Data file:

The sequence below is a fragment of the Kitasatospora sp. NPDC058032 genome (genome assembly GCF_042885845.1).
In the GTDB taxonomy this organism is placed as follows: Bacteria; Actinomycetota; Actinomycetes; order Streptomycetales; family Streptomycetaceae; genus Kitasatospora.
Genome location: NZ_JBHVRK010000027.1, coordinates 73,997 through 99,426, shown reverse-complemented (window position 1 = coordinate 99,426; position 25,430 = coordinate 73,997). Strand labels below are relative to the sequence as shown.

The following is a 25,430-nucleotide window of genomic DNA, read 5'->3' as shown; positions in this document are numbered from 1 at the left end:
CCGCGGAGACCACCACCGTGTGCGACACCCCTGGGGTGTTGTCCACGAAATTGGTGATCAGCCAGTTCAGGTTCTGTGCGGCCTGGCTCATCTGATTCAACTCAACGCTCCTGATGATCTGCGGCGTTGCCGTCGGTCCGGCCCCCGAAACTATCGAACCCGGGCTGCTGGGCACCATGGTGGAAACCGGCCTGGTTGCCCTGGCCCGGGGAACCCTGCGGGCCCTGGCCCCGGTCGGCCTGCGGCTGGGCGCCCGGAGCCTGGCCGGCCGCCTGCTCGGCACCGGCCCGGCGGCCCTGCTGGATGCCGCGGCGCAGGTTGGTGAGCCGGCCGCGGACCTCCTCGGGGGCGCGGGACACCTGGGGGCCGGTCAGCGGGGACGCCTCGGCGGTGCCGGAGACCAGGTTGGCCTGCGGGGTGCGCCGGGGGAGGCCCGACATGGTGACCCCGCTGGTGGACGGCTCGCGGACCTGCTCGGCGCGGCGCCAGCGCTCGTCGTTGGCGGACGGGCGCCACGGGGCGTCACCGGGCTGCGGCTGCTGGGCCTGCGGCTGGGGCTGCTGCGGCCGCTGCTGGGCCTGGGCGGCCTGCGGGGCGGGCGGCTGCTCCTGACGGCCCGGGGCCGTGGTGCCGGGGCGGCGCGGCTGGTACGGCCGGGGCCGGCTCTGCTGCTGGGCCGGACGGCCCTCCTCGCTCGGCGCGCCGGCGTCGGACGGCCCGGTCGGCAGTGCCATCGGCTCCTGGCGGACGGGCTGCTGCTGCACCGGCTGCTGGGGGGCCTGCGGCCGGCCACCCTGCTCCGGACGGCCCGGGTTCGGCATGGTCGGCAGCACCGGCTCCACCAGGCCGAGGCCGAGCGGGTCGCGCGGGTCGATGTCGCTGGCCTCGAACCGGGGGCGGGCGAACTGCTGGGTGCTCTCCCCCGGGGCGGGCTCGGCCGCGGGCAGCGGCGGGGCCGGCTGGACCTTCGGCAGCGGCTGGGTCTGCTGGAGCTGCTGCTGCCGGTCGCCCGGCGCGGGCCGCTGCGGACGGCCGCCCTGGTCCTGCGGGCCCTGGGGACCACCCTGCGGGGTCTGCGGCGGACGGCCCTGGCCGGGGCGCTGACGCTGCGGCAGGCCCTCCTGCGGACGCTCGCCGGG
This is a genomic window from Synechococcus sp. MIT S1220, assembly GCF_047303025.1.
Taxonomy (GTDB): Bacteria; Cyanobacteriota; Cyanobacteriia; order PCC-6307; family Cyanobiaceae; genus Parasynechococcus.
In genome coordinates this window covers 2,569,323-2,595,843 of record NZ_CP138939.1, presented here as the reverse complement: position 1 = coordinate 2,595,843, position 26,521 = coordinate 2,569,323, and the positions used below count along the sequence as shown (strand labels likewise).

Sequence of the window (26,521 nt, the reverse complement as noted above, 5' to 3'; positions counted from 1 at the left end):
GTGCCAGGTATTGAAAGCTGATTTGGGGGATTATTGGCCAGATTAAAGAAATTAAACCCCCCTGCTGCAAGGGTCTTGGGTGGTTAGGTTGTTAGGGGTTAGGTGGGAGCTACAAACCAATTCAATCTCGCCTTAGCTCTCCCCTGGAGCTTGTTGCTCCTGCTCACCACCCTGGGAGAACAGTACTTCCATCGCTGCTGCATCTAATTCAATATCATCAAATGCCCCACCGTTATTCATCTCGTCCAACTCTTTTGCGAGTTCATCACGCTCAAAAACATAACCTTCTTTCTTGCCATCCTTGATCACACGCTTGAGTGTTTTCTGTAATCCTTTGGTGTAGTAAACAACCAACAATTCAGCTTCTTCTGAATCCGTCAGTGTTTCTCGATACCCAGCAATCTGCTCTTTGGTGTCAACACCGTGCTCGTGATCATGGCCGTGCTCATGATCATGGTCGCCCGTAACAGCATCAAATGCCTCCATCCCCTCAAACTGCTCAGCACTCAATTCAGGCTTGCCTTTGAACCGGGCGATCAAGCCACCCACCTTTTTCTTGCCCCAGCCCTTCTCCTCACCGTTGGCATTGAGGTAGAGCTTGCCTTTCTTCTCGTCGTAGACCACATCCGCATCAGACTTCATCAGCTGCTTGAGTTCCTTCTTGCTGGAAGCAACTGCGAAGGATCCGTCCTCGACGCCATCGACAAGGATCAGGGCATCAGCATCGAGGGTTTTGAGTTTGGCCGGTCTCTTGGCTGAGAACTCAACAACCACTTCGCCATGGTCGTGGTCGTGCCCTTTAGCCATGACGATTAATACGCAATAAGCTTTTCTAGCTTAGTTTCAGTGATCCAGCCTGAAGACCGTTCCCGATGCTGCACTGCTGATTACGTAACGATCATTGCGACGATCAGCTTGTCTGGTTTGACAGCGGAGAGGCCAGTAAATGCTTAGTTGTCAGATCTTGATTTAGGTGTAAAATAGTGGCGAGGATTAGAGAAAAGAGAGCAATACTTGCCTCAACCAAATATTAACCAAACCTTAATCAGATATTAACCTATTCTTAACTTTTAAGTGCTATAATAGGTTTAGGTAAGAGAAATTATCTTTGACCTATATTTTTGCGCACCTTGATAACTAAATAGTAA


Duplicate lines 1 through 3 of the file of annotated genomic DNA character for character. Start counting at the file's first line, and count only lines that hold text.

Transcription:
The sequence below is a fragment of the Kitasatospora sp. NPDC058032 genome (genome assembly GCF_042885845.1).
In the GTDB taxonomy this organism is placed as follows: Bacteria; Actinomycetota; Actinomycetes; order Streptomycetales; family Streptomycetaceae; genus Kitasatospora.
Genome location: NZ_JBHVRK010000027.1, coordinates 73,997 through 99,426, shown reverse-complemented (window position 1 = coordinate 99,426; position 25,430 = coordinate 73,997). Strand labels below are relative to the sequence as shown.